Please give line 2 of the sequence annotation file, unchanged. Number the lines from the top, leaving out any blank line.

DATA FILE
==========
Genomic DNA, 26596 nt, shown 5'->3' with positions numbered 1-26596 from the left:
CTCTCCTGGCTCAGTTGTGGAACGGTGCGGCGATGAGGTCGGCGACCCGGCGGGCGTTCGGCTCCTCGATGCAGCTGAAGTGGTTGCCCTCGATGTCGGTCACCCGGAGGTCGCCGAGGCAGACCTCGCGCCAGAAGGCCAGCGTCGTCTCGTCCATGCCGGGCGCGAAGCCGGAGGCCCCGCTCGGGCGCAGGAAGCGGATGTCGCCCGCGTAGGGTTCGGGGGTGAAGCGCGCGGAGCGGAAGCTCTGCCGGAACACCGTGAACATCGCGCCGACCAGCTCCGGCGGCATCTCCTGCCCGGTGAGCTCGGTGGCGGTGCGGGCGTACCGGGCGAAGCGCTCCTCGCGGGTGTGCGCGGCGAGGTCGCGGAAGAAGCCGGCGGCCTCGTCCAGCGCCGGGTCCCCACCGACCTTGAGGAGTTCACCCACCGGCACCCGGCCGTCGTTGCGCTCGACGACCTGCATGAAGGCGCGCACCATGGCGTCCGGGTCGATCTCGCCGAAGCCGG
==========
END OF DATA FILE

CTCTCCTGGCTCAGTTGTGGAACGGTGCGGCGATGAGGTCGGCGACCCGGCGGGCGTTCGGCTCCTCGATGCAGCTGAAGTGGTTGCCCTCGATGTCGGTCACCCGGAGGTCGCCGAGGCAGACCTCGCGCCAGAAGGCCAGCGTCGTCTCGTCCATGCCGGGCGCGAAGCCGGAGGCCCCGCTCGGGCGCAGGAAGCGGATGTCGCCCGCGTAGGGTTCGGGGGTGAAGCGCGCGGAGCGGAAGCTCTGCCGGAACACCGTGAACATCGCGCCGACCAGCTCCGGCGGCATCTCCTGCCCGGTGAGCTCGGTGGCGGTGCGGGCGTACCGGGCGAAGCGCTCCTCGCGGGTGTGCGCGGCGAGGTCGCGGAAGAAGCCGGCGGCCTCGTCCAGCGCCGGGTCCCCACCGACCTTGAGGAGTTCACCCACCGGCACCCGGCCGTCGTTGCGCTCGACGACCTGCATGAAGGCGCGCACCATGGCGTCCGGGTCGATCTCGCCGAAGCCGG